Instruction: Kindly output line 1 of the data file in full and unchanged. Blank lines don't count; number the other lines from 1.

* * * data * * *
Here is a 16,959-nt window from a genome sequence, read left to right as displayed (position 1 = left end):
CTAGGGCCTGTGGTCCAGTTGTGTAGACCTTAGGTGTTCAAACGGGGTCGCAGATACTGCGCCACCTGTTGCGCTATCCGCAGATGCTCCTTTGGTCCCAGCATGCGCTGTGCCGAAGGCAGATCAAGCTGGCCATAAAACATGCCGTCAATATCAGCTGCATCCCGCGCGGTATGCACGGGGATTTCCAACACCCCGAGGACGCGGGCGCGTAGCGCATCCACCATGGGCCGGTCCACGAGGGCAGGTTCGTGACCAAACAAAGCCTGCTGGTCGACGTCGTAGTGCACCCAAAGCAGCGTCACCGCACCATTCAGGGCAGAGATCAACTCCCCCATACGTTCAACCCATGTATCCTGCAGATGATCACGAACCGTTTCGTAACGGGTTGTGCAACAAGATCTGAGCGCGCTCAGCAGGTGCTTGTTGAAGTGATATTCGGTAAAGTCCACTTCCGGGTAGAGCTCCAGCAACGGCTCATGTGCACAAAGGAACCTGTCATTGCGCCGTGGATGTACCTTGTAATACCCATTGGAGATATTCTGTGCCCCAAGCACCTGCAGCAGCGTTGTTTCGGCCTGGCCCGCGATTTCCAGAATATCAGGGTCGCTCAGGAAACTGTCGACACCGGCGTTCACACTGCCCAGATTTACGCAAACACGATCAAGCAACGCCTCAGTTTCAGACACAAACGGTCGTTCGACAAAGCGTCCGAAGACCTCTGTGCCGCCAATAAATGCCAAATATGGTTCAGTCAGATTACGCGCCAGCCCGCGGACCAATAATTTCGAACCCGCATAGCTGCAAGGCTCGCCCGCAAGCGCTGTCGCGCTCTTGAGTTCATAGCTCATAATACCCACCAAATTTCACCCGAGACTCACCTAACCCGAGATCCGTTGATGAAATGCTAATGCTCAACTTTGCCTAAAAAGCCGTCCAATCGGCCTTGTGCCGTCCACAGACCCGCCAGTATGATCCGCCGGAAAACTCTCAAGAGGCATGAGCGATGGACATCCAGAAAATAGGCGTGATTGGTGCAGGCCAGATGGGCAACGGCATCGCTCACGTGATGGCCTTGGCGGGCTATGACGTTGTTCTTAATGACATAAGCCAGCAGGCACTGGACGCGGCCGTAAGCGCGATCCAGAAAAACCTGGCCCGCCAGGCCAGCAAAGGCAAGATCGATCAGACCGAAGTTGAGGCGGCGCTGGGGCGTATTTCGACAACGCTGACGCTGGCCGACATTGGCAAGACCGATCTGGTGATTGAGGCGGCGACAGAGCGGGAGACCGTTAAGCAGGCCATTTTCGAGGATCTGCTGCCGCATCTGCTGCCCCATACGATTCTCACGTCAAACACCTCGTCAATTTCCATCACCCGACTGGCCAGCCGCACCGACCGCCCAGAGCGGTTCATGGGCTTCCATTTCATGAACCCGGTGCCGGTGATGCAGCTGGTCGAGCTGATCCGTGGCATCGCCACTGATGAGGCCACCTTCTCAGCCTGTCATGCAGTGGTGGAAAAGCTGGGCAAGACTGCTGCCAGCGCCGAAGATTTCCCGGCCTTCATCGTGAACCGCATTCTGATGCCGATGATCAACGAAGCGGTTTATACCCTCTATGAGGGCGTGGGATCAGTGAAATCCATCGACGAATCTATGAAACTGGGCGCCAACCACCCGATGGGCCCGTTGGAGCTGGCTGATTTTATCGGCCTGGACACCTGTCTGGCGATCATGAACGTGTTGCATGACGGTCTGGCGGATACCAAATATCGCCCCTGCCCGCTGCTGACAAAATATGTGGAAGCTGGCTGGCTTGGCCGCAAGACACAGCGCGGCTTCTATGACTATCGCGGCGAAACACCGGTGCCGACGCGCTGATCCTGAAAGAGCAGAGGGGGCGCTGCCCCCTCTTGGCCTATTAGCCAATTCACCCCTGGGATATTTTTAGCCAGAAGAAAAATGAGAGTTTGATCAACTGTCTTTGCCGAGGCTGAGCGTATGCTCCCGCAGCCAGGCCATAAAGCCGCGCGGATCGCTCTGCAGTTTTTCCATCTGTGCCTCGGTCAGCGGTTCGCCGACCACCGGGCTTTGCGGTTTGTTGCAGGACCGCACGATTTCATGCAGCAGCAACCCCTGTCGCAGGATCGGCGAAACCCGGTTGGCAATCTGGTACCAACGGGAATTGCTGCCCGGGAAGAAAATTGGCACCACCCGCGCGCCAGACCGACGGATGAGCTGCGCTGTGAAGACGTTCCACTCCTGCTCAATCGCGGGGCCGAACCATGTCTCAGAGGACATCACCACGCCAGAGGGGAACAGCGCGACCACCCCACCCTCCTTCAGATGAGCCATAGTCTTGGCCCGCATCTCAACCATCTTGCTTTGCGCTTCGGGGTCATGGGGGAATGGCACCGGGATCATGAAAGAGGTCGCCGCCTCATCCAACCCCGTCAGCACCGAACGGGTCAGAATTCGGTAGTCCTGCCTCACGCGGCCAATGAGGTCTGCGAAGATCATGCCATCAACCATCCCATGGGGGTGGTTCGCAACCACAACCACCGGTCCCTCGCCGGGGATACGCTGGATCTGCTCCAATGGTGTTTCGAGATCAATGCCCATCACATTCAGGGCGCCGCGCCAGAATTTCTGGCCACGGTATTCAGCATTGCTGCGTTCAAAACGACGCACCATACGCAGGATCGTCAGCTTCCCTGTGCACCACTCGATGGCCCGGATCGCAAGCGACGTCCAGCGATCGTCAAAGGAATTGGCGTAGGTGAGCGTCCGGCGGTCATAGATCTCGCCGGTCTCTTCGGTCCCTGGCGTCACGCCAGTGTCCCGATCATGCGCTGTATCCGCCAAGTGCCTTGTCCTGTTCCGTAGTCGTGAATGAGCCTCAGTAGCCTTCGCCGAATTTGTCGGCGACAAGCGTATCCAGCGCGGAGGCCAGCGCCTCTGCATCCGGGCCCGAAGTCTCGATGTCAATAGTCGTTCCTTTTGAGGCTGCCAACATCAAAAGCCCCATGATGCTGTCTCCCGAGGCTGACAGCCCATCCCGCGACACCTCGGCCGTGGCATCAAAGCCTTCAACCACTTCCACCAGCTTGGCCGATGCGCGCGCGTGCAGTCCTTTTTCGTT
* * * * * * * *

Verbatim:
Here is a 16,959-nt window from a genome sequence, read left to right as displayed (position 1 = left end):